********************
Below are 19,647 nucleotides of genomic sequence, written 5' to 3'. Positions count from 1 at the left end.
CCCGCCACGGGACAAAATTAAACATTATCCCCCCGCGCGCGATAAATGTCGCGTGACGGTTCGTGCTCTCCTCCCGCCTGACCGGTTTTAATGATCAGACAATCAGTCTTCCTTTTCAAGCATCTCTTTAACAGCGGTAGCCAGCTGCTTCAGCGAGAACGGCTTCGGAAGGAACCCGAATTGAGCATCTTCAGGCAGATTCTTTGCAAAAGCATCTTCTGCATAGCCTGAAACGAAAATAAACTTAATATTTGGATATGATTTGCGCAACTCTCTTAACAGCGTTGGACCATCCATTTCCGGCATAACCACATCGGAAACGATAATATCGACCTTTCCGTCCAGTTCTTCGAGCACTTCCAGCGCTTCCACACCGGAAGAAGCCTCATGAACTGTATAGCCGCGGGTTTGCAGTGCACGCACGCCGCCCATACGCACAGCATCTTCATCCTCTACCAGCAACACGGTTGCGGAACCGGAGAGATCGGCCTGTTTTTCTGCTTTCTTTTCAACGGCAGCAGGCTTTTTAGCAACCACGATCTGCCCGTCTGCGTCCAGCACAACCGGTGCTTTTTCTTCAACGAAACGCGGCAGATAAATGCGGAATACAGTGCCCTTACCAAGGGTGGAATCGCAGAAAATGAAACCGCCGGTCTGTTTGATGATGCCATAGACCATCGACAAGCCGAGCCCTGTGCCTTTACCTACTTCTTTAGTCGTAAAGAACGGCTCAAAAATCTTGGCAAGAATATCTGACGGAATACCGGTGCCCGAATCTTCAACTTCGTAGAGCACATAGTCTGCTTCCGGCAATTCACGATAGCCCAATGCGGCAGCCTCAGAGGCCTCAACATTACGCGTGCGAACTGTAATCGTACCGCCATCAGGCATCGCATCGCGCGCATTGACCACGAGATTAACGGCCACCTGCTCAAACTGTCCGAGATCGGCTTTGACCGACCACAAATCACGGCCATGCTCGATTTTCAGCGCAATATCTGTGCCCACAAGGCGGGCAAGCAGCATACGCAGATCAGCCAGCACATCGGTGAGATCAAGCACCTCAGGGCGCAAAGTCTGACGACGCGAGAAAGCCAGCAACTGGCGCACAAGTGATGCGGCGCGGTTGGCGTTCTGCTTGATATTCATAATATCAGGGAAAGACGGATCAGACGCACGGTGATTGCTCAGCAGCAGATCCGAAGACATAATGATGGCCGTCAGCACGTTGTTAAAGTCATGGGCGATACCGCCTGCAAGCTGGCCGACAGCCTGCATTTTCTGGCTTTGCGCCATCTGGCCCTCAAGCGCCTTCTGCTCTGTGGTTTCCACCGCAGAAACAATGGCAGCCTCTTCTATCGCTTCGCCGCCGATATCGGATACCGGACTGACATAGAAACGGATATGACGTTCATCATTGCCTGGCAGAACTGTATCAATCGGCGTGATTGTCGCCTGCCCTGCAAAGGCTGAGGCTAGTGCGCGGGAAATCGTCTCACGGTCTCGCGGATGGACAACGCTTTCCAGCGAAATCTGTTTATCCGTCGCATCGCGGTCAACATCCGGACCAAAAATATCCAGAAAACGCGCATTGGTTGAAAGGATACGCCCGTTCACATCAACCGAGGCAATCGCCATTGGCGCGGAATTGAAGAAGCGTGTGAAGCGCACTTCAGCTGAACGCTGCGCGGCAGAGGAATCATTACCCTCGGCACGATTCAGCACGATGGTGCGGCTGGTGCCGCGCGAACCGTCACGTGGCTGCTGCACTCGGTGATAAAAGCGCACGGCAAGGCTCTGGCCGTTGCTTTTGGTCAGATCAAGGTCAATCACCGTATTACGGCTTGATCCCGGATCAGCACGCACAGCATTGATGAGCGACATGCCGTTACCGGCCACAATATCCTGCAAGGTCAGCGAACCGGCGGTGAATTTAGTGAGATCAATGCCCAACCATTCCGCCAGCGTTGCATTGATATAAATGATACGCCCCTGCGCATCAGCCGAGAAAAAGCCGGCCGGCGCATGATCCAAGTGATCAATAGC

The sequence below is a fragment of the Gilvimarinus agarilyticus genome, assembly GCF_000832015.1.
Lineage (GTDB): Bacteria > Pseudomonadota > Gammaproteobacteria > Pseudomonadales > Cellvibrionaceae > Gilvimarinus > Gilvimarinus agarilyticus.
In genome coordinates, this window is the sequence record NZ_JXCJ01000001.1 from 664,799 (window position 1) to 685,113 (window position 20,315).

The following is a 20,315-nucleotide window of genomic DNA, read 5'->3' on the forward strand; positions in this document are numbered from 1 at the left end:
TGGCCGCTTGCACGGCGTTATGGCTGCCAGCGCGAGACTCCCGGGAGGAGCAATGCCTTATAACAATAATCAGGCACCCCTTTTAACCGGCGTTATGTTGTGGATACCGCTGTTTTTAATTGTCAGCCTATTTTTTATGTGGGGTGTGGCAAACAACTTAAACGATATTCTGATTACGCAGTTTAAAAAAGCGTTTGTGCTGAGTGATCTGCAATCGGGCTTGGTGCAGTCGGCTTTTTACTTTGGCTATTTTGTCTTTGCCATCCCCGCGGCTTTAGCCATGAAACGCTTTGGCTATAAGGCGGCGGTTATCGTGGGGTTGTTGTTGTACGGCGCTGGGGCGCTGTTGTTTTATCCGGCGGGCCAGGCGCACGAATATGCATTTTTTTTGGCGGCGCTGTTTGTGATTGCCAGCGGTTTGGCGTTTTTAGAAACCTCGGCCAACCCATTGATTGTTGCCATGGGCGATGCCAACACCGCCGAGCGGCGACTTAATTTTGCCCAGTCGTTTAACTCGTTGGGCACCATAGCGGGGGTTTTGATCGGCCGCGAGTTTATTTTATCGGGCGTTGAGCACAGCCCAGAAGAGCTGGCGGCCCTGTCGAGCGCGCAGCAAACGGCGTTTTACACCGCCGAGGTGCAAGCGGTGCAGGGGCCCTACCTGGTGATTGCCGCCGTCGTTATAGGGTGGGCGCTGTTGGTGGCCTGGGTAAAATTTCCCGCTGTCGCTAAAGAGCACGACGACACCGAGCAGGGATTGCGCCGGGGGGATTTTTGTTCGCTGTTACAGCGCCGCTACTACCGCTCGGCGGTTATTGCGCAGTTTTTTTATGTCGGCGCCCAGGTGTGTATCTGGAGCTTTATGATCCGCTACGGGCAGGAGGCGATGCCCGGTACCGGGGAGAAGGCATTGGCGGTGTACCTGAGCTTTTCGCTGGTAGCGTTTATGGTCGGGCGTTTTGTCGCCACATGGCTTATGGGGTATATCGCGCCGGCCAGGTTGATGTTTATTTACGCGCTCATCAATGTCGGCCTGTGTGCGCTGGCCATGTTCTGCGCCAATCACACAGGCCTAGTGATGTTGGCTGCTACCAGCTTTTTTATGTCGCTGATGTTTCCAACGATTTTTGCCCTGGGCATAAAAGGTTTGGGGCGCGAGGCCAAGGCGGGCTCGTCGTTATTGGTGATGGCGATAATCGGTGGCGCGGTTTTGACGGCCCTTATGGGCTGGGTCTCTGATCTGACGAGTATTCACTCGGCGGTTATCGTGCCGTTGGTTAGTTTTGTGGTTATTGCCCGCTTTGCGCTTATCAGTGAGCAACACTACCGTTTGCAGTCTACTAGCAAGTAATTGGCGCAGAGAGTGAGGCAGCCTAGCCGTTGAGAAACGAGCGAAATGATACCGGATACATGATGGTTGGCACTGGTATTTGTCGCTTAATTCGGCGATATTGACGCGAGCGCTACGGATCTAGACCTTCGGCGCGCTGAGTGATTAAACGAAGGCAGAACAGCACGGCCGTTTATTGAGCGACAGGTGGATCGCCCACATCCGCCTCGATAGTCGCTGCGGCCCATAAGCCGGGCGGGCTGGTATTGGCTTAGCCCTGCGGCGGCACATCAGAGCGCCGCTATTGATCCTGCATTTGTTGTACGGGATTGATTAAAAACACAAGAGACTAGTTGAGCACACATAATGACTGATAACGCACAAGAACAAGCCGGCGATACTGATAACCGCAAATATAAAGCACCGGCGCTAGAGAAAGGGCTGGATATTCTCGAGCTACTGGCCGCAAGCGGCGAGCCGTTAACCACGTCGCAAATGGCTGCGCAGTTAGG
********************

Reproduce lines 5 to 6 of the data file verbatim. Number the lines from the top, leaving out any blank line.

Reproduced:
In genome coordinates, this window is the sequence record NZ_JXCJ01000001.1 from 664,799 (window position 1) to 685,113 (window position 20,315).

The following is a 20,315-nucleotide window of genomic DNA, read 5'->3' on the forward strand; positions in this document are numbered from 1 at the left end: